Not the typical response during a Broadway musical, perhaps. Especially one built on the bubbly, emotional-fueled songs of Sara Bareilles. But, it wasn’t Sara’s fault that I felt compelled to stop the show and decry the scene unfolding on the stage.
If anyone needs to be blamed, then I will point a finger at the original book’s author, Jessie Nelson. Although I don’t like to blame others. It’s counter productive. Instead, let me offer an open letter (are those still a thing??) to the writer about what bubbled up inside me at the pivotal scene in the musical:
Former NC State basketball coach Jim Valvano said: “If you laugh, you think, and you cry, that’s a full day. That’s a heck of a day.”
Adopting that approach to evaluating a day, I can proudly share that I had a heck of a day yesterday thanks to seeing the traveling production of Waitress. However, I also experienced a level of frustration that left a stain on my memory of the show. It has to do with this:
Jenna is a woman who has clearly endured years of pain and suffering due to an abusive relationship. She is a dedicated friend and employee; she creates and shares willingly. She is not perfect; she perseveres yet doesn’t allow herself to achieve actual happiness.
But then she has her baby and EVERYTHING IS SUNSHINE AND ROSES. She has the courage to leave Earl and start her own business. She reclaims her self-worth and finds her entrepreneurial chops. Obviously, she shares this newfound realization in a musical number dubbed ‘Everything Changes’ where Jenna sings:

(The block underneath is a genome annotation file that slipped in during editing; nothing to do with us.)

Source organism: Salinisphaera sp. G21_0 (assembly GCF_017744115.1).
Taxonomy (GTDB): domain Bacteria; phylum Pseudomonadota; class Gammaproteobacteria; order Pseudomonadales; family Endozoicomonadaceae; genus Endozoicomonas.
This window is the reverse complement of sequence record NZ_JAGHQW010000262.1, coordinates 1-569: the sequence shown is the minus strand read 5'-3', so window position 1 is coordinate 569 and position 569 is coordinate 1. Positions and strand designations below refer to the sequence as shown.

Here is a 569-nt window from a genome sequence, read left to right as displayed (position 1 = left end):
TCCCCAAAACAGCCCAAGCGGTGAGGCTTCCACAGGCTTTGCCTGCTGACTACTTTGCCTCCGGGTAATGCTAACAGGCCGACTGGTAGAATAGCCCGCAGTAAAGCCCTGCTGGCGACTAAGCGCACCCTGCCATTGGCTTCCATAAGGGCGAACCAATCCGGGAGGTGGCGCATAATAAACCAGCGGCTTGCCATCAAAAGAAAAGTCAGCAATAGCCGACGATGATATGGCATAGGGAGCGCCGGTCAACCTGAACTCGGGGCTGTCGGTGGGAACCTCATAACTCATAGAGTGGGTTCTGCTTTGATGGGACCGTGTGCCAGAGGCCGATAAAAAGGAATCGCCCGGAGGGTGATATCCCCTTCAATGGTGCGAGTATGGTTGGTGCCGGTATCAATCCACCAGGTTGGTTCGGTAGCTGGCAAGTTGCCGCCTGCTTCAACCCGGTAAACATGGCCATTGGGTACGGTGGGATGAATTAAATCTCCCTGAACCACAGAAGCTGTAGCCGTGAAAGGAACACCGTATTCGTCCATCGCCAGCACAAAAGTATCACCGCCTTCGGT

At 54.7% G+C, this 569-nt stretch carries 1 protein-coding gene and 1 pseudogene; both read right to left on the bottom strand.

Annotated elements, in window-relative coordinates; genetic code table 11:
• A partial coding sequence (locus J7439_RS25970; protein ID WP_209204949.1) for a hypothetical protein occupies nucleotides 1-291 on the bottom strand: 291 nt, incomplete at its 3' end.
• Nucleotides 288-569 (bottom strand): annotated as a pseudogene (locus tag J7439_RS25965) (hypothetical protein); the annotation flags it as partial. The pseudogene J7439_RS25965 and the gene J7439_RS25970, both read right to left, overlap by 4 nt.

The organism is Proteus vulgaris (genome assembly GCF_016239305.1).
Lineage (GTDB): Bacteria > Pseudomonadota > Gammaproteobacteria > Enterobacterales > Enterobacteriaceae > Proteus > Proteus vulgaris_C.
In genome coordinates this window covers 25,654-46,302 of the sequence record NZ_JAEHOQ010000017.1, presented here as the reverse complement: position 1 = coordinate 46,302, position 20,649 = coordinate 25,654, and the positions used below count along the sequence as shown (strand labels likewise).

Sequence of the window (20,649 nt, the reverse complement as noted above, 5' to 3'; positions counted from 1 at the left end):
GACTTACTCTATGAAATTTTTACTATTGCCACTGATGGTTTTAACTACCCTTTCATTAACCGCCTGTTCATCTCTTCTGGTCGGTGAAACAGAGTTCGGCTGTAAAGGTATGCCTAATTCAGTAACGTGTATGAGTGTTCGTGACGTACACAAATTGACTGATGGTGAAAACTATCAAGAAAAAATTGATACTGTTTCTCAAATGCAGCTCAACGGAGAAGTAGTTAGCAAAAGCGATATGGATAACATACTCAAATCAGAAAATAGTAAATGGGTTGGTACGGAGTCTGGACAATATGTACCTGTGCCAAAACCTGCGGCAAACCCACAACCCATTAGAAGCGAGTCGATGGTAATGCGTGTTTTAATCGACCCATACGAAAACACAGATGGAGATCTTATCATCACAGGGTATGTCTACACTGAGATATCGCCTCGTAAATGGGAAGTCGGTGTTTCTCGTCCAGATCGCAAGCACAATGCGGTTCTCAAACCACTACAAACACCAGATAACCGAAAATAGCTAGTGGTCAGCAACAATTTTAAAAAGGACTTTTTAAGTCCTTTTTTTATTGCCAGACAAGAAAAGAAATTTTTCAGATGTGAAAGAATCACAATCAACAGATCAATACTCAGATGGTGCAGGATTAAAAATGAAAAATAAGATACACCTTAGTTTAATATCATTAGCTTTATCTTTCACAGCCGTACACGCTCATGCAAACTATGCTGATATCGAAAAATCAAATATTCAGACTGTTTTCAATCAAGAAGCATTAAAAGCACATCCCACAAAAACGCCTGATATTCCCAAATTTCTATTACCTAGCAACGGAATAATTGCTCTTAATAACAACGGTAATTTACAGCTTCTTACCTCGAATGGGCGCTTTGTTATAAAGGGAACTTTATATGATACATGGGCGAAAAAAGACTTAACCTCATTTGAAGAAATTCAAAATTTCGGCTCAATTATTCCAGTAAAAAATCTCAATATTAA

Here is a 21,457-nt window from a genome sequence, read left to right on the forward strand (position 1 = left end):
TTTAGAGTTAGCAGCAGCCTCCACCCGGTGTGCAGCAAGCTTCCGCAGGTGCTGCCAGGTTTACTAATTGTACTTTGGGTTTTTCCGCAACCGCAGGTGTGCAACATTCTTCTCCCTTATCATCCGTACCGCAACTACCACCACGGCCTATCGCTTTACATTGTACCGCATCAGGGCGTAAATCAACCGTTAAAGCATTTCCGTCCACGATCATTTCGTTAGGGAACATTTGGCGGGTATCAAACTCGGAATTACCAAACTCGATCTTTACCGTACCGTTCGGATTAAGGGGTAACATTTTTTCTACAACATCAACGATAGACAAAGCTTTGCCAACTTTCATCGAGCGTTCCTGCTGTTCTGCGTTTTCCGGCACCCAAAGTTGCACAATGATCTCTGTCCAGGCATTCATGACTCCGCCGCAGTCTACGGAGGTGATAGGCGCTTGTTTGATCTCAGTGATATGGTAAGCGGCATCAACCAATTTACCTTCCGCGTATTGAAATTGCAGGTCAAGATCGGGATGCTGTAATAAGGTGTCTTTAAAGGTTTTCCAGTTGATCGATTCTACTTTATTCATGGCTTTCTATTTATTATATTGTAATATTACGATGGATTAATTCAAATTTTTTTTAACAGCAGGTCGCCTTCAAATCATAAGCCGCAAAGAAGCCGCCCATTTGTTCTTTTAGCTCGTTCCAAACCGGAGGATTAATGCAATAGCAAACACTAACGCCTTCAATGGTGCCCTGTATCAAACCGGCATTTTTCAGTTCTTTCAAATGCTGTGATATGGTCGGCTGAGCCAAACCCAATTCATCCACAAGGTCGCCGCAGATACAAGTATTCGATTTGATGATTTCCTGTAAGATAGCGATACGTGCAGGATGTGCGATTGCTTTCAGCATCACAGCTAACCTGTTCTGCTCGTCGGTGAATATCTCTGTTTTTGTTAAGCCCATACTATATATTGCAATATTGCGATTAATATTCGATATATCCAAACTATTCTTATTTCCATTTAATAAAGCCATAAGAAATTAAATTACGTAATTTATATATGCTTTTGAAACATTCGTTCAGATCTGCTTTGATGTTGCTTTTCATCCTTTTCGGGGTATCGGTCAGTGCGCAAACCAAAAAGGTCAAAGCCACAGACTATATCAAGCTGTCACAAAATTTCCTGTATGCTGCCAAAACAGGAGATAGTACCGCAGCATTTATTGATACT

“Today’s a day like any other
But I’m changed, I am a mother
Oh, in an instant
And who I was has disappeared
It doesn’t matter, now you’re here
I was lost
For you to find
And now I’m yours, and you are mine.”
I do not doubt that such a moment could have such a profound impact on someone’s perspective and life. Yet, as an audience member struggling with infertility, it felt like a reinforcement that achieving motherhood is the ultimate quest. My life remains in gray until that moment of bringing a life into this world. If my life was a mess prior to this moment, then it will be magically scrubbed anew.
If that is the measuring stick we’re using for women like Jenna, that such troubled lives can be turned around completely after taking on the role of mom, what does that mean for those of us who cannot — or don’t want to — take that journey? It reminds me of my former high school students, many of whom actively sought getting pregnant in order to create something to love — and something to love them — in their lives.
While I applaud Jenna’s metamorphosis, I do wish that it didn’t have to be fully centered on becoming a mother. Because that makes me feel sad, inadequate, and worried that I don’t ever fully realize my best self if I can’t become a mother. Will I be able to experience that type of love and empathy? Will I ever feel that overwhelming sense of joy that I have watched play out in film, TV, books, and now a musical?
I know you can’t answer my questions, Jessie. But thanks for listening.